Deep divisions between the United States and China have derailed the APEC meeting in Port Moresby, with regional leaders failing to agree on a final communique for the first time in the summit’s history.
- The US and China were unwilling to compromise, leaving other nations frustrated
- Divisions between the “giants” threatened to dwarf any other progress made at APEC
- But PNG insisted the summit had been a success that included “fruitful discussions”
The two regional powers clashed repeatedly over the language on trade in the final document, with Beijing angrily rejecting paragraphs that called for an overhaul of the World Trade Organisation (WTO) and warned against unfair trade tactics.
The Trump administration has repeatedly accused China of economic coercion, and the two nations have already slapped competing tariffs on exports worth billions of dollars.
Papua New Guinea’s Prime Minister Peter O’Neill, who was hosting APEC, said there were disagreements between the two “giants” at the meeting, adding the “entire world is worried” by tensions between the nations.
But he insisted the summit had still been a success and allowed leaders to have “fruitful discussions … and exchange frank views”.
One source familiar with negotiations told the ABC that China and the US had both taken an uncompromising approach to the language, and it was “impossible” for other countries to hammer out a compromise.
“The US was determined to include a strong message on trade and the WTO in the communique, and China was determined to get rid of that language,” the source said.
“So the negotiations fell in a heap and the chair [Papua New Guinea] gave up.”
They added that some other countries were also frustrated by the stances taken by the US and China.
The confrontation highlighted how rising tensions in the region have complicated the routine business of diplomacy — although some experts were already questioning the usefulness of the APEC summit.
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Tensions had been rippling through the summit before the final leaders’ meeting on Sunday.
On Saturday Chinese diplomats stormed into the office of PNG Foreign Affairs Minister Rimbink Pato, demanding changes to the draft communique.
Mr Pato refused to meet them, and the officials only left after security was called.
The director general of China’s Department of International Economic Affairs, Wang Xiaolong, played down the divisions, only saying there were “discussions” about trade issues at APEC.
But he said many of the points of disagreement were beyond the scope of APEC, and could only be hammered out by the WTO.
“Those issues related to WTO will have to be discussed and decided … with the involvement of countries and economies beyond the APEC region,” he said.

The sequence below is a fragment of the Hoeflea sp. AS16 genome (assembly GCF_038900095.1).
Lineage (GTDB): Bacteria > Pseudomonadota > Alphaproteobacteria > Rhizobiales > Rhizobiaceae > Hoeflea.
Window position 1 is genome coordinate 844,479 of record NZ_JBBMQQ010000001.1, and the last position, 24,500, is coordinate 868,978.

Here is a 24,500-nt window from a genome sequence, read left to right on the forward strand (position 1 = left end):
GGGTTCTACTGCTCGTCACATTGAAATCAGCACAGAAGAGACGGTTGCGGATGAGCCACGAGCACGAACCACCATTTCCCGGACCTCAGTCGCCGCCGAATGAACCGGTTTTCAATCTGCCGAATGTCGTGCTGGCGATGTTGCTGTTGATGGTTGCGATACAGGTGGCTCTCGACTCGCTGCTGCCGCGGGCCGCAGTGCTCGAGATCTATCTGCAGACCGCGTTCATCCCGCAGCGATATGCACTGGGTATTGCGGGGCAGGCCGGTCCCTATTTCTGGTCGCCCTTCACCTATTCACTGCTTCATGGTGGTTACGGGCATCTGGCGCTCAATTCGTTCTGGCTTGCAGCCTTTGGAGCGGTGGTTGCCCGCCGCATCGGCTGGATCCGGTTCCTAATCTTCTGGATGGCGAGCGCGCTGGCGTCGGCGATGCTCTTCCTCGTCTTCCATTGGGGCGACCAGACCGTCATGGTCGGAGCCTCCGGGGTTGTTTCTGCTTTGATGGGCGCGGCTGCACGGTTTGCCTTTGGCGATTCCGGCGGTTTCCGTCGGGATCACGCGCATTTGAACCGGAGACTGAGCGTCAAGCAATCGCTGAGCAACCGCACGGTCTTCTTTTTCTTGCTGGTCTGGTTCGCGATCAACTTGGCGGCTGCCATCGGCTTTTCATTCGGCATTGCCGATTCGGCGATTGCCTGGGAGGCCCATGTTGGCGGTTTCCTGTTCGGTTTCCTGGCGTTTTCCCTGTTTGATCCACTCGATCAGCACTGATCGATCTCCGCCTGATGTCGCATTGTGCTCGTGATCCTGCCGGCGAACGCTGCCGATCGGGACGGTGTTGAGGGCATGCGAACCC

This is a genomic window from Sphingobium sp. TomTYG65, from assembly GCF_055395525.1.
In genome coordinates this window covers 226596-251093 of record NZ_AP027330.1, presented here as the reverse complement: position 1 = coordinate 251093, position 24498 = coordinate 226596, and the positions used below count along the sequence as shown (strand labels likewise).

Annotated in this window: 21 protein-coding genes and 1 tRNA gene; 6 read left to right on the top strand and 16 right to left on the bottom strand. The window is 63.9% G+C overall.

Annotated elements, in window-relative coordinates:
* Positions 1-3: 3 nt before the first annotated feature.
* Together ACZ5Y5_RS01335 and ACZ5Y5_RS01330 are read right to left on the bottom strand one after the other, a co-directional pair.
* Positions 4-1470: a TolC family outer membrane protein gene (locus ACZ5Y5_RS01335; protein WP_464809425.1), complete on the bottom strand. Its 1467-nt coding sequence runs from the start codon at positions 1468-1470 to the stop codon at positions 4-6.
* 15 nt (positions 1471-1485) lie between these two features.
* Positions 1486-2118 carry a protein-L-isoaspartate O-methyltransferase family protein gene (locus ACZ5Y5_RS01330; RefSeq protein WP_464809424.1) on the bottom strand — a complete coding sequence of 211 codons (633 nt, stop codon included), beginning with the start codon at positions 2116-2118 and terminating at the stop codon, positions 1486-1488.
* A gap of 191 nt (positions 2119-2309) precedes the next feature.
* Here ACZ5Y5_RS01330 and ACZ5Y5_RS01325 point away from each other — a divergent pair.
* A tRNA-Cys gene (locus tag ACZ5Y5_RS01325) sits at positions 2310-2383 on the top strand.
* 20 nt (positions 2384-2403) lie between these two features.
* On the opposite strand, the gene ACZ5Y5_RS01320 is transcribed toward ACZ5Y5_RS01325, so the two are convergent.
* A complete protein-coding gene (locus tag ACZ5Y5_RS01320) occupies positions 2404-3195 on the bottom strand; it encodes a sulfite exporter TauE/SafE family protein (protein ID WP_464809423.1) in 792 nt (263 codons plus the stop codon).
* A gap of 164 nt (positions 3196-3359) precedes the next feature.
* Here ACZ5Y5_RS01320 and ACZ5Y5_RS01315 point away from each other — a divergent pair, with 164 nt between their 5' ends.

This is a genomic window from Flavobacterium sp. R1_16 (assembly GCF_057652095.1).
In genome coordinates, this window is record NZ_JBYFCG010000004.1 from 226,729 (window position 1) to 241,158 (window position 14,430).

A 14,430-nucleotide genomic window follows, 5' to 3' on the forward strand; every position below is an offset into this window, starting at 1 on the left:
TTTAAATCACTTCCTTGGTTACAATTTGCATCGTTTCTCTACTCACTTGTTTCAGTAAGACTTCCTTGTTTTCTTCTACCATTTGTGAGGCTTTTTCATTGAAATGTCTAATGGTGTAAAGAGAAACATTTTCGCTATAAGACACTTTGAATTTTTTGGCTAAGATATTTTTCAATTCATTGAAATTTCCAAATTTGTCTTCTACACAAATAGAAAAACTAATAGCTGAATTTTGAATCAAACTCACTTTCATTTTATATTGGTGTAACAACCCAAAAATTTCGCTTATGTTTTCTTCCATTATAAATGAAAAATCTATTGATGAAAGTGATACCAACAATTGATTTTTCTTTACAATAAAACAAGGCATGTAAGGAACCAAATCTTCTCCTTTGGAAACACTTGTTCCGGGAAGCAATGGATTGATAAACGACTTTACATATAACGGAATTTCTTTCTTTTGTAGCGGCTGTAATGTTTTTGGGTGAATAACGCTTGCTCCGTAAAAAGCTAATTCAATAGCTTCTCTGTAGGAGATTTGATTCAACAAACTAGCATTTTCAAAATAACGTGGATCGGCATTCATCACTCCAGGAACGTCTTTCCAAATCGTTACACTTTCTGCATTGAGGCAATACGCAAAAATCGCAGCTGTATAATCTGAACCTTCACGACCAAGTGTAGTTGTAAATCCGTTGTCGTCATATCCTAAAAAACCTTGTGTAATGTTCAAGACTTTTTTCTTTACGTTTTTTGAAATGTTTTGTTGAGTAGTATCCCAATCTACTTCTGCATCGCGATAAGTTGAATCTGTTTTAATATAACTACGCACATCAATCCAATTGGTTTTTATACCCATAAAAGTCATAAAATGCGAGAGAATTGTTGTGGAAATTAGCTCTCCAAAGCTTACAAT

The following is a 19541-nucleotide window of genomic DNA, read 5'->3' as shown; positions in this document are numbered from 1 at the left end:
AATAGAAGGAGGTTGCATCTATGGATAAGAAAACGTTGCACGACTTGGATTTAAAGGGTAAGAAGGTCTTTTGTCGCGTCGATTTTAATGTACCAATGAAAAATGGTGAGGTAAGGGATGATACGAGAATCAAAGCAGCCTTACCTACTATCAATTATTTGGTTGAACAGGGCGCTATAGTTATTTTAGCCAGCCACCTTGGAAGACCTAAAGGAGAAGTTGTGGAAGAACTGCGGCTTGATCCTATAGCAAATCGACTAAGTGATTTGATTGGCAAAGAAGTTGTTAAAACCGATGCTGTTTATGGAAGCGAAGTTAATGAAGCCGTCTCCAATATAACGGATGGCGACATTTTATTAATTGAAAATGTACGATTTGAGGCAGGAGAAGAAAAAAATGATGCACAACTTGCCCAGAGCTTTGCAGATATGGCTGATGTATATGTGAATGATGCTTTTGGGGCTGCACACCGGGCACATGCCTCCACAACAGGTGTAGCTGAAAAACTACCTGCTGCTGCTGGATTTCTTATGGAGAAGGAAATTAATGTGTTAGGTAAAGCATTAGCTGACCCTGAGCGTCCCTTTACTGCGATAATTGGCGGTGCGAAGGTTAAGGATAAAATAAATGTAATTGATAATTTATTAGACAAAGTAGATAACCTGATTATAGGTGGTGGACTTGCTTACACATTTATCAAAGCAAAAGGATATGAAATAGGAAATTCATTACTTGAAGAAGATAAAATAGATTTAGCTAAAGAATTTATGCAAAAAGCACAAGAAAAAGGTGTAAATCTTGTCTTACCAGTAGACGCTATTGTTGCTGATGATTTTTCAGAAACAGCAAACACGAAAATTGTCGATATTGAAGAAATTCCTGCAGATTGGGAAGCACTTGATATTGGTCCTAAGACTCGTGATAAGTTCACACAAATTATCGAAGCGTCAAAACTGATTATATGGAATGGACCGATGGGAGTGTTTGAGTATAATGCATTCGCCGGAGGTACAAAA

“At the end of the day what happens to the WTO has to be decided by the full WTO membership.”
The stoush over trade came against the backdrop of deepening regional competition between China and the US in the Asia-Pacific.
China has been building its influence in the region, and Chinese businesses are now deeply invested in Pacific island countries.
Chinese President Xi Jinping was feted by Papua New Guinea during a formal state visit on Friday, and Western leaders were watching closely when he met with leaders of Pacific island nations.
On Sunday the tiny nation of Tonga announced it had signed up to China’s Belt and Road initiative and received a reprieve on debt payments from Beijing.
But the US and its allies have also been keen to demonstrate they are determined to reassert their presence in the South Pacific.
On Sunday, Australia, the US, New Zealand and Japan announced they would pour millions of dollars every year into an ambitious effort to bring electricity to 70 per cent of people in Papua New Guinea.
The US also announced it would partner with Australia and Papua New Guinea to upgrade the Lombrum Naval Base on Manus Island, which could hand Washington another crucial strategic outpost in the Pacific.
US Vice-President Mike Pence traded barbs with Mr Xi the day before the leaders’ meeting, accusing China of economic espionage and using debt-trap diplomacy to coerce small countries in the region.
But Mr Xi warned the US against a trade war, saying Washington risked an economic conflagration.
“Mankind has once again reached a crossroads,” he said.
“Which direction should we choose? Cooperation or confrontation? Openness or closing doors?”
By Pacific affairs reporter Stephen Dziedzic